MSNBC host and former “NBC Nightly News” anchor Brian Williams signed off for the last time at NBC on Thursday evening, ending his 28-year career at the network.
Williams, 62, hosted his last episode of his nightly MSNBC Show “The 11th Hour,” giving viewers a piece of his mind about the future of the country, and vowing to return to the public eye in some capacity.
“I’m not a liberal or a conservative. I’m an institutionalist. I believe in this place and in my love of country. I yield to no one. But the darkness on the edge of town has spread to main roads,” Williams said.
“Grown men and women who swore an oath to our Constitution, elected by their constituents … have decided to join the mob and become something they are not,” he continued.
Williams didn’t elaborate, but added, “That should scare you to no end.”
News of Williams’ departure leaked in September, and comes as part of broader changes at MSNBC under new president Rashida Jones. Jones is in the process of reconfiguring the primetime lineup in the wake of Rachel Maddow’s impending departure from her 9 p.m. show, in order to work on bigger projects at the network.
Sources told The Post that Williams’ exit comes as Jones is looking to add more diversity to the lineup.
It’s unclear what’s next for Williams, who, as reported by The Post, has conducted informal talks with various networks, including CNN and ABC, about a comeback. While CBS has been quietly searching for a new evening news anchor to replace Norah O’Donnell, sources told The Post that Williams’ hefty salary, which was in the neighborhood of $7 million to $10 million a year, is too rich for the Tiffany Network.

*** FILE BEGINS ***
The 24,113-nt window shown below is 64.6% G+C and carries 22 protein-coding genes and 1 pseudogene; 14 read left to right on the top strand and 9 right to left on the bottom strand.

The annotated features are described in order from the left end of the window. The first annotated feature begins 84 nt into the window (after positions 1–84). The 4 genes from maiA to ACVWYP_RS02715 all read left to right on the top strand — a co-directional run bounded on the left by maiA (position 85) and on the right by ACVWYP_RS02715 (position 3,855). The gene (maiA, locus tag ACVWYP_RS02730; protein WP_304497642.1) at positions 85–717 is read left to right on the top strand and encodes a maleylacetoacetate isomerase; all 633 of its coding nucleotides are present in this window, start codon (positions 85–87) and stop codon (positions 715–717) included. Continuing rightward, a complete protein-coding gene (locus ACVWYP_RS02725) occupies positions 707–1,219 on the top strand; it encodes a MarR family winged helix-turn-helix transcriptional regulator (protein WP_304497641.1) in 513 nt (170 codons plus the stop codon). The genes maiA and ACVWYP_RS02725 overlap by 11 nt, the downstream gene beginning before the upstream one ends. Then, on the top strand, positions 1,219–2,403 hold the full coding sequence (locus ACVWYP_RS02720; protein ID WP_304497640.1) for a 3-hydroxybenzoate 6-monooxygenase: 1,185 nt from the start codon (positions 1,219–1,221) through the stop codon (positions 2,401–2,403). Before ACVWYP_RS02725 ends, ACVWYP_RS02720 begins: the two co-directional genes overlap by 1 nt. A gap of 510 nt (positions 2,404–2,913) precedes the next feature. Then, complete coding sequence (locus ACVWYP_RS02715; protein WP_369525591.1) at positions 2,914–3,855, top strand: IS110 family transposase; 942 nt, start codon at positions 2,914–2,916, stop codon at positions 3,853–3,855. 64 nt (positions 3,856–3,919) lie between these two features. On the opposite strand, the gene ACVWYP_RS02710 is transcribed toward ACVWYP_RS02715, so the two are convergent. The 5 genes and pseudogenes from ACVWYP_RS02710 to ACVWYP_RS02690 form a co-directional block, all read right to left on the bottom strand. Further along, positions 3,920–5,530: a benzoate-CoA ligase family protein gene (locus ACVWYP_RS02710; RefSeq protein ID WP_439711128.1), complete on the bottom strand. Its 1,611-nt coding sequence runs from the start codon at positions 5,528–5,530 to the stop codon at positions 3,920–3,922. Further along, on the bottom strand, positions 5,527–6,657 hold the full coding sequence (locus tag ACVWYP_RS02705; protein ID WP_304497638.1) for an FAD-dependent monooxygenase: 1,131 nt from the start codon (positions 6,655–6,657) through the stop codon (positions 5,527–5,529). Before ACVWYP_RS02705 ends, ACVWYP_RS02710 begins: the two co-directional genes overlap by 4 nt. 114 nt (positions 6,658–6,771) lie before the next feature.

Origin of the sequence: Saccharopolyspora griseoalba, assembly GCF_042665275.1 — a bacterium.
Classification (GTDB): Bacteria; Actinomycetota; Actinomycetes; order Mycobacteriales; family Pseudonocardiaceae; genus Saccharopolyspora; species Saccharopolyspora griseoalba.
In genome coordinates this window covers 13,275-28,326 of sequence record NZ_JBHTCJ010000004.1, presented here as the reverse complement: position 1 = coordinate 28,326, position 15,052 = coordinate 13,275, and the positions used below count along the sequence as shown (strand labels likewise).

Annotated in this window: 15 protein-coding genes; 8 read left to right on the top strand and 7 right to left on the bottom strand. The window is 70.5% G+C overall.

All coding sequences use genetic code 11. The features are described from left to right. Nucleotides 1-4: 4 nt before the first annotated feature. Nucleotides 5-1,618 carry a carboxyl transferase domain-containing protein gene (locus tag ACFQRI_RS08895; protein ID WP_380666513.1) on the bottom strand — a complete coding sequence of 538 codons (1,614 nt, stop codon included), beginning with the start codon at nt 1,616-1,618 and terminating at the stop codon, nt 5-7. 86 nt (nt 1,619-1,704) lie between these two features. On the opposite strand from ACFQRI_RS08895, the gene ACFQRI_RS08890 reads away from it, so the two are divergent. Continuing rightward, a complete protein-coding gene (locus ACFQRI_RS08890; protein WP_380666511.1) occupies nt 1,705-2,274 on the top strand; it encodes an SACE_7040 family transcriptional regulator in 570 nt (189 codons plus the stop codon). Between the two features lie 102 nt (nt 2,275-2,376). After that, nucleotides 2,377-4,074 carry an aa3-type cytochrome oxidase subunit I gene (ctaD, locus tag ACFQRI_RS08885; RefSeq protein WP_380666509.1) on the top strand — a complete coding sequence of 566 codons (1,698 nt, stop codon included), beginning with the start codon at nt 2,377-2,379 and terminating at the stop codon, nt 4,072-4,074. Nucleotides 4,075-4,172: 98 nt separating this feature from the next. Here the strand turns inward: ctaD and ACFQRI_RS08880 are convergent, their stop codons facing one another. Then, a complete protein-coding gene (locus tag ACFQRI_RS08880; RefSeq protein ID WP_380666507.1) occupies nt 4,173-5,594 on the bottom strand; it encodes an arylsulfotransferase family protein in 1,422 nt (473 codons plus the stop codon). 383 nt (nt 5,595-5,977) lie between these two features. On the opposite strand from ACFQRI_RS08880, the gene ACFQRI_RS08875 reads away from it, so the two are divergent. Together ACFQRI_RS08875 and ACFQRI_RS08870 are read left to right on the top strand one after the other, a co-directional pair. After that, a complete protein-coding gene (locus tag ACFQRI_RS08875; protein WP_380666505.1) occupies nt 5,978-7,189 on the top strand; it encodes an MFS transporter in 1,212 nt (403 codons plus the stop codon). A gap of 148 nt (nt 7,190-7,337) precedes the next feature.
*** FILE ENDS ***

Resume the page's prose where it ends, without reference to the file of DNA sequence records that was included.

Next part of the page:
Sources close to Williams say he is interested in jobs that include TV and streaming and that CNN+, CNN’s soon-to-launch streaming platform, could be a good fit. Either way, Williams made it known on his Thursday show that he is revving up for an eventual return.
“This is the end of a chapter and the beginning of another. There are many things I want to do, and I’ll pop up again somewhere,” he said.
Williams covered eight Olympic games and seven presidential elections, and he anchored “NBC Nightly News” from 2004 until 2015. His fall from grace began as a temporary suspension in 2015 when it was revealed that he had greatly exaggerated a story about a 2003 mission in Iraq, claiming repeatedly that he was aboard a helicopter hit by rocket-propelled grenade fire during the invasion of Iraq in 2003.
A subsequent NBC investigation found that he had made other inaccurate statements about his experiences covering events, and he lost his job, handing the reins to Lester Holt.
Roughly seven months later, Williams was brought back to host the nightly 11 p.m. show on MSNBC, “The 11th Hour,” where he has remained since 2016.